Owensboro Health Regional Hospital has received an additional $4.5 million from the federal CARES Act to help offset the financial losses from the COVID-19 outbreak.
John Hackbarth, OH system executive vice president and CFO, said the virus’ negative impact on the Owensboro Health System has exceeded $20 million in direct expenses and an additional $43.4 million in lost net revenue through July 31, 2020.
Hackbarth listed numerous unanticipated expenses such as additional protection supplies, testing costs, equipment for ventilators, screening sites, staging sites for admission to emergency rooms and hospital services, additional personnel for screenings, equipment for negative pressure rooms, contracted services for transport, additional vehicles, additional beds, temporary beds, additional computer equipment for remote services, telehealth resources and equipment and personnel to facilitate online provider and patient conversations.
“We also maintained our employees at full employment even though the volumes were down, and redeployed many personnel to other businesses in town to screen their employees at no cost to them in order to keep as many of our employees in this community healthy,” Hackbarth said. “This additional funding assisted Owensboro Health to partially offset the cost and decreased revenue attributed to COVID-19.”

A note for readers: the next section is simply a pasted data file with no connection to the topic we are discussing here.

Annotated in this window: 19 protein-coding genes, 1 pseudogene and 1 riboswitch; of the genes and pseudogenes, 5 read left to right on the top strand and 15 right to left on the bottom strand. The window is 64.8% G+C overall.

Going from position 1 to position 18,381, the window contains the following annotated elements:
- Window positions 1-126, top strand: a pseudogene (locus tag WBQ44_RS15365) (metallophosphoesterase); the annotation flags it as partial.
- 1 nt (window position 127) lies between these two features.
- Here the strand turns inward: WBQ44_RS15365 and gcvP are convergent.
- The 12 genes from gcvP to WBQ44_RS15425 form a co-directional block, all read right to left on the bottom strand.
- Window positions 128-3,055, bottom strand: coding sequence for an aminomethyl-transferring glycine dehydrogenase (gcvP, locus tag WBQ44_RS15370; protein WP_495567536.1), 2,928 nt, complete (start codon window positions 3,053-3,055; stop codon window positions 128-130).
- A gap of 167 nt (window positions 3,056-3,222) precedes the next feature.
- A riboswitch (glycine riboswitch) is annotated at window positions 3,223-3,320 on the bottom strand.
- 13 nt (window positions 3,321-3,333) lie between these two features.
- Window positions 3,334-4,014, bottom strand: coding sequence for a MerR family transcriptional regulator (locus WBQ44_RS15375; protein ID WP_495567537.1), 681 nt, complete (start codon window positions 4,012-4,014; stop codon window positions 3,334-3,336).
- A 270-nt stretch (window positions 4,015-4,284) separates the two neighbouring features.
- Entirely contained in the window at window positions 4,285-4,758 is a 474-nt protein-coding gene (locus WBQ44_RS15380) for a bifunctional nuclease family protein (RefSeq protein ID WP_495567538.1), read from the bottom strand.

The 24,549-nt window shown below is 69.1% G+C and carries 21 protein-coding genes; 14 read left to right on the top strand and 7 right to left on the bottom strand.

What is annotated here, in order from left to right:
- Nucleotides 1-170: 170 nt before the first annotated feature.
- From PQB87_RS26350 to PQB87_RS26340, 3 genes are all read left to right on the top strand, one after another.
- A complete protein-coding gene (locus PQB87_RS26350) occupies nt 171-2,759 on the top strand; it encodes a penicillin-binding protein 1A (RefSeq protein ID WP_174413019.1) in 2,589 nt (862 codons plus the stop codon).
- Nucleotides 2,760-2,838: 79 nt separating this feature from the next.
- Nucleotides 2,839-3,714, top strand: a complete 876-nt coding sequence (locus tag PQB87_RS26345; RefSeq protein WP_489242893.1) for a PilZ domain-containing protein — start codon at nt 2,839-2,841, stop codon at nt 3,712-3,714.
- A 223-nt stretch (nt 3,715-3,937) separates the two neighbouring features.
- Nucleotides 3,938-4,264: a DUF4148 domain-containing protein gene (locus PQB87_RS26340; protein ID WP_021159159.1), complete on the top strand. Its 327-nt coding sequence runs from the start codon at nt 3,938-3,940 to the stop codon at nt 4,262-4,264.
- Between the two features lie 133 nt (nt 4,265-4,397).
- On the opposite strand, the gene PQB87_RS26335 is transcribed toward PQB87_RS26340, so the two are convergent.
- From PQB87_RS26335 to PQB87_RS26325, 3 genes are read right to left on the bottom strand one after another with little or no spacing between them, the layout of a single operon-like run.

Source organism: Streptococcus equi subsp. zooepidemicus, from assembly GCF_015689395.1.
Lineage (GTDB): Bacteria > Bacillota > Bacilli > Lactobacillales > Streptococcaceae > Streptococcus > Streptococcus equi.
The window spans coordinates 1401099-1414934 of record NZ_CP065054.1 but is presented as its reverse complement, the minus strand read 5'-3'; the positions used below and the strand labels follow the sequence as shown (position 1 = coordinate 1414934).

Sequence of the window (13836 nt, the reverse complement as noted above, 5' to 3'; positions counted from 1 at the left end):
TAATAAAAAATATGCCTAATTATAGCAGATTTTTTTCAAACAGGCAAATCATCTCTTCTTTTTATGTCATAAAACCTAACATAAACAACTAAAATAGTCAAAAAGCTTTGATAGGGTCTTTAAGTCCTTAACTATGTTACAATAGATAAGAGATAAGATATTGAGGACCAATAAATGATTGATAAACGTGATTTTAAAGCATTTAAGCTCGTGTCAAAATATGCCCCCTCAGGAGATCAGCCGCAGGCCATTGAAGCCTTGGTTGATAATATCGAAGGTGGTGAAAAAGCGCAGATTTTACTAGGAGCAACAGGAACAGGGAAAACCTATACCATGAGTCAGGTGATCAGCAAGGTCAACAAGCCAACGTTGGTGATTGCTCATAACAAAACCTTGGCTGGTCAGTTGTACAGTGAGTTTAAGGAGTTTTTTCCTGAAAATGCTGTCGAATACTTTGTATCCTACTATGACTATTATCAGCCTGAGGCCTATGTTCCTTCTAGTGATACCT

OH was among eight Kentucky health systems to receive extra funding. The remaining seven included $30.6 million for U of L Health — U of L Hospital; $15.65 million for St. Elizabeth Healthcare — Fort Thomas; $14.2 million for the Medical Center at Bowling Green; $11.9 million for Baptist Health — Louisville; $10.2 million for Ephraim McDowell Health; $2.85 million for the Jackson Purchase Medical Center and $2.4 million for Southern Kentucky Rehabilitation Hospital.
The latest federal funding was announced by U.S. Senate Majority Leader Mitch McConnell, a Kentucky Republican, as part of an additional $150 million from the CARES Act.
The first financial boost came at the end of May when OH received about $17 million in CARES Act funding.
Overall, Kentucky received about $11 billion in funding from the CARES Act then. Of that, $1 billion went to health care.
For that initial federal allotment, McConnell took time to tour Owensboro Health and discuss the bill that he said added about $3 trillion to the nation’s debt, and that it marked the first time since World War II the national debt has grown as large as the economy.
Hackbarth said the more than $21 million OH has received from the CARES Act will help keep them financially whole.
“All dollars received by Owensboro Health from the CARES funding have helped us partially cover our costs and revenue reduction,” Hackbarth said. “We were blessed to be financially sound before the pandemic and any dollars received have helped us to ensure we remain a strong, financially stable health system for the communities we serve.”
If the pandemic continues into 2021, Hackbarth remained confident that OH is better equipped for any possible new surges.
“Although not certain of the magnitude of the possible resurgence in the fall and early spring of next year, we feel certain we are better prepared than the first time,” Hackbarth said. “The cost of such a resurgence will certainly be felt and will impact the system, but we are confident we are prepared to continue to meet the needs of the communities we serve.”
Don Wilkins, firstname.lastname@example.org, 270-691-7299